What is authentication and session management
Authentication describes the procedure to verify one's identity. On most websites that is encountered in the form of a username and password combination which is needed to log in. When dealing with an API this can also be a token often referred to as an access token. Session management on the other hand comes into play when we are successfully authenticated. Upon login a unique session key is generated most often in the form of a cookie or a JWT which is short for json web token. This unique key ensures that our logged in session is held upright as we browse the application so we don’t have to re-authenticate each time we switch the endpoint.
What is broken authentication
As stated in the introduction, broken authentication denotes that there is an issue with the authentication or the way that the session is handled. This isn’t limited to the login functionality of an application but can also be of great impact when it comes to API security. Causes of this can be leaked session tokens that can be found in the url. Also weak or nonexistent encryption of communication can be a cause. As well as exposed or leaked credentials which weren’t changed after a data breach.
- Man in the middle attacks
Like mentioned earlier upon a successful login a unique session key is created. If there is no encryption of the traffic and the key gets transferred in plain then an attacker who is sniffing the traffic can capture that key and steal the users session. This is also referred to as session hijacking.
- Credential stuffing / Bruteforce
In case there is no account lockout policy in place or some sort of rate limiting this can lead to an attacker being able to bruteforce passwords for certain accounts. Furthermore this attack has a better chance of success when there is no WAF (web application firewall) in place which inspects and filters incoming traffic.
If the session of a logged in user doesn’t automatically expire after a certain time this can be problematic. If someone for example uses a computer at their university and just closes the web browser instead of properly logging out of their account this can have severe consequences. Now the attacker can just use the same browser an hour later and the user will still be logged in if session timeout isn’t implemented properly.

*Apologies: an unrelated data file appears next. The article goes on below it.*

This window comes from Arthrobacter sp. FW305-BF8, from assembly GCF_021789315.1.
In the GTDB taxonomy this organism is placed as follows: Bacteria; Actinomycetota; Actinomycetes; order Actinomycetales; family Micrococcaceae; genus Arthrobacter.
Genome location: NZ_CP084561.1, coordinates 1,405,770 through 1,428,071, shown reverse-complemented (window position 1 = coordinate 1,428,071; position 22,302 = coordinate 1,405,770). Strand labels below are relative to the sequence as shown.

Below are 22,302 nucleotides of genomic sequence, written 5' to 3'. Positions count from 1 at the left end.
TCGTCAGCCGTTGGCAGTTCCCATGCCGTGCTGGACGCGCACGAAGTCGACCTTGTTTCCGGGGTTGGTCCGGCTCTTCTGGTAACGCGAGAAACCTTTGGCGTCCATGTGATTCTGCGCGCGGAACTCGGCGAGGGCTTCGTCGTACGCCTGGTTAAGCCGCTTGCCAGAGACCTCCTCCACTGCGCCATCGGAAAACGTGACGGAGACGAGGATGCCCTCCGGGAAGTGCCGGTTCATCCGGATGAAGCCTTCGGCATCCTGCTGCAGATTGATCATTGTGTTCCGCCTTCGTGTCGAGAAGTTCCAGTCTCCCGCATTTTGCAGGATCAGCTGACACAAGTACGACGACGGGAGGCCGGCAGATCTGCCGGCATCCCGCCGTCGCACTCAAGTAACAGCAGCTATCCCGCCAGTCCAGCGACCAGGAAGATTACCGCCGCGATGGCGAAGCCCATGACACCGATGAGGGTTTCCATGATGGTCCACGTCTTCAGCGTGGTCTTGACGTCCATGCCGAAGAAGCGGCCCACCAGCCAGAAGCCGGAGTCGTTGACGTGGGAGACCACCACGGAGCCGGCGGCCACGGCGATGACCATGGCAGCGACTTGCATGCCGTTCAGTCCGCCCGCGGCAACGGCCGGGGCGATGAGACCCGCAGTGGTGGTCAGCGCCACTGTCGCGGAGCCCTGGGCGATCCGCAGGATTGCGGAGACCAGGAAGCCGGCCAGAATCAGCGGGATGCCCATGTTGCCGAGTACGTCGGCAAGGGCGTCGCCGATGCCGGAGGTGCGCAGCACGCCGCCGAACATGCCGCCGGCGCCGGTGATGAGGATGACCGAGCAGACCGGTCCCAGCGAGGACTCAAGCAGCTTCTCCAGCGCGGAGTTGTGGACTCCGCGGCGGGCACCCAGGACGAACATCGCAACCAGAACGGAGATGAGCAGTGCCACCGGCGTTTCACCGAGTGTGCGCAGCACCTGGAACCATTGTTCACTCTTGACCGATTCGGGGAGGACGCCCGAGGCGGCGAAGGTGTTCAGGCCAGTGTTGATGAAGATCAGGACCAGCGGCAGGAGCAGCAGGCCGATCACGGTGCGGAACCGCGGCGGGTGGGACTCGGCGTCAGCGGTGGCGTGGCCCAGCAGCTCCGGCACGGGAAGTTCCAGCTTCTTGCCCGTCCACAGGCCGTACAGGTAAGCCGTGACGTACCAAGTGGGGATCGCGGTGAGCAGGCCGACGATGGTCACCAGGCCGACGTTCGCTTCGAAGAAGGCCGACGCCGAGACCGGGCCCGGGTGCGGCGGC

An example with a big impact can be found in CVE-2021-38513 where netgear devices have been found to contain a critical vulnerability as the authentication can be bypassed. The method of attack is still unknown but the damage rising from this vulnerability can be devastating which is why they are advising anyone on older versions of the firmware to upgrade to the latest version. More information can be found on the CVE page itself and the exploit itself will be filled in when it is made public. https://www.cvedetails.com/cve/CVE-2021-38513/
For our second example we are going to look at a company named Circutor which provides several products related to power management and home automation. In one of their products, an authentication bypass was found on the firmware related to mishandling of cookies. It is super important to not only implement authentication controls but also to use them effectively. https://www.cvedetails.com/cve/CVE-2021-33842/
How can I prevent broken authentication
There are several things that can be done in order to prevent such flaws.
By using a strict password policy one can drastically decrease the success of a bruteforce attack and furthermore eliminate guessable credentials. A good starting point would be to only allow passwords with 12+ characters which require numbers, symbols, upper- and lowercase characters.
All traffic should be encrypted. Thus an attacker can’t sniff password nor session keys over the wire and has no chance with a man in the middle attack. Furthermore the encryption method should always be as strong as possible, since it’s fairly easy to break weak encryption.
Upon a failed login there must not be any information revealed. For example telling that the password for the username is wrong gives the attacker proof that that user exists. A generic message should be used instead. Something like “Failed Login!”.
Other preventive measures would be forcing the user to use two factor authentication. This way even if a password gets breached it’s no use to the attacker as long as he can’t get the second factor. We can also take some steps to increase the security of our API. For one the access token used by the API must never be guessable nor brute forceable. Additionally a WAF should be set up so that it can filter the incoming traffic and prevent the forging of session keys. On top of that cross site scripting needs to be prevented as it can be used to steal session keys. There are also options to implement breached password protections. So that those passwords that have been breached can’t be chosen to secure an account, which itself increases the security a lot in defence against this issue type from the top 10 OWASP vulnerabilities.
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